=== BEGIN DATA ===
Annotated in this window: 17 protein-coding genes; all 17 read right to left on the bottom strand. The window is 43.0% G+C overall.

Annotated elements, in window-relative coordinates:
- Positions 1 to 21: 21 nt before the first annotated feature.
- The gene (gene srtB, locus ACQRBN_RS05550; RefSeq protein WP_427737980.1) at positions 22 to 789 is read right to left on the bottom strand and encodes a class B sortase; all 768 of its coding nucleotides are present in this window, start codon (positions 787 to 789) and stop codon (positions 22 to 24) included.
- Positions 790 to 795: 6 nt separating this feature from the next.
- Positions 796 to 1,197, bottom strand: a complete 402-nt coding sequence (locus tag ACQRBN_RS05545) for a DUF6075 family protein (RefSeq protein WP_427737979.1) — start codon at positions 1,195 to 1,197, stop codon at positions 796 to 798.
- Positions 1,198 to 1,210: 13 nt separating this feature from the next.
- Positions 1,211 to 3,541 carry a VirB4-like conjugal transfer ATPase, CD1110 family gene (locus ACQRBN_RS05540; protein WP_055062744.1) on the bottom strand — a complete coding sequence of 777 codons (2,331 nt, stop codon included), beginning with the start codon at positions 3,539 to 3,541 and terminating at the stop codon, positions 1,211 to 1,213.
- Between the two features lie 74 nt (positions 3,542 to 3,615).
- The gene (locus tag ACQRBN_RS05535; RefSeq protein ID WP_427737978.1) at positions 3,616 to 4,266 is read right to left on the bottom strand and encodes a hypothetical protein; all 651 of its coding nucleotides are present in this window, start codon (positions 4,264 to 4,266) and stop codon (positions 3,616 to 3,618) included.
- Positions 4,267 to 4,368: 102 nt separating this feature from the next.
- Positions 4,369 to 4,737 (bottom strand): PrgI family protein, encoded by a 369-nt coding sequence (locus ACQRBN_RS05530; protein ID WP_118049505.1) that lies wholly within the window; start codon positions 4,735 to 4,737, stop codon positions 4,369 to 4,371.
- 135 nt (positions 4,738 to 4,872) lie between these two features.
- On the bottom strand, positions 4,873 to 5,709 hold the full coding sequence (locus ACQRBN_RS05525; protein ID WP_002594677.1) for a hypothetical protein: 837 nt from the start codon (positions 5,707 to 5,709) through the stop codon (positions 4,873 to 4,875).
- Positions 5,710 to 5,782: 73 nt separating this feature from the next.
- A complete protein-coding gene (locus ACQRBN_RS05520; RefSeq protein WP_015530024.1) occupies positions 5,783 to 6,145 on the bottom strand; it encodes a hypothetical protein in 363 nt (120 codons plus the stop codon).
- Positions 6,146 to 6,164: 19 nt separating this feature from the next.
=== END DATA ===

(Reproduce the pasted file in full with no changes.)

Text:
Annotated in this window: 17 protein-coding genes; all 17 read right to left on the bottom strand. The window is 43.0% G+C overall.

Annotated elements, in window-relative coordinates:
- Positions 1 to 21: 21 nt before the first annotated feature.
- The gene (gene srtB, locus ACQRBN_RS05550; RefSeq protein WP_427737980.1) at positions 22 to 789 is read right to left on the bottom strand and encodes a class B sortase; all 768 of its coding nucleotides are present in this window, start codon (positions 787 to 789) and stop codon (positions 22 to 24) included.
- Positions 790 to 795: 6 nt separating this feature from the next.
- Positions 796 to 1,197, bottom strand: a complete 402-nt coding sequence (locus tag ACQRBN_RS05545) for a DUF6075 family protein (RefSeq protein WP_427737979.1) — start codon at positions 1,195 to 1,197, stop codon at positions 796 to 798.
- Positions 1,198 to 1,210: 13 nt separating this feature from the next.
- Positions 1,211 to 3,541 carry a VirB4-like conjugal transfer ATPase, CD1110 family gene (locus ACQRBN_RS05540; protein WP_055062744.1) on the bottom strand — a complete coding sequence of 777 codons (2,331 nt, stop codon included), beginning with the start codon at positions 3,539 to 3,541 and terminating at the stop codon, positions 1,211 to 1,213.
- Between the two features lie 74 nt (positions 3,542 to 3,615).
- The gene (locus tag ACQRBN_RS05535; RefSeq protein ID WP_427737978.1) at positions 3,616 to 4,266 is read right to left on the bottom strand and encodes a hypothetical protein; all 651 of its coding nucleotides are present in this window, start codon (positions 4,264 to 4,266) and stop codon (positions 3,616 to 3,618) included.
- Positions 4,267 to 4,368: 102 nt separating this feature from the next.
- Positions 4,369 to 4,737 (bottom strand): PrgI family protein, encoded by a 369-nt coding sequence (locus ACQRBN_RS05530; protein ID WP_118049505.1) that lies wholly within the window; start codon positions 4,735 to 4,737, stop codon positions 4,369 to 4,371.
- 135 nt (positions 4,738 to 4,872) lie between these two features.
- On the bottom strand, positions 4,873 to 5,709 hold the full coding sequence (locus ACQRBN_RS05525; protein ID WP_002594677.1) for a hypothetical protein: 837 nt from the start codon (positions 5,707 to 5,709) through the stop codon (positions 4,873 to 4,875).
- Positions 5,710 to 5,782: 73 nt separating this feature from the next.
- A complete protein-coding gene (locus ACQRBN_RS05520; RefSeq protein WP_015530024.1) occupies positions 5,783 to 6,145 on the bottom strand; it encodes a hypothetical protein in 363 nt (120 codons plus the stop codon).
- Positions 6,146 to 6,164: 19 nt separating this feature from the next.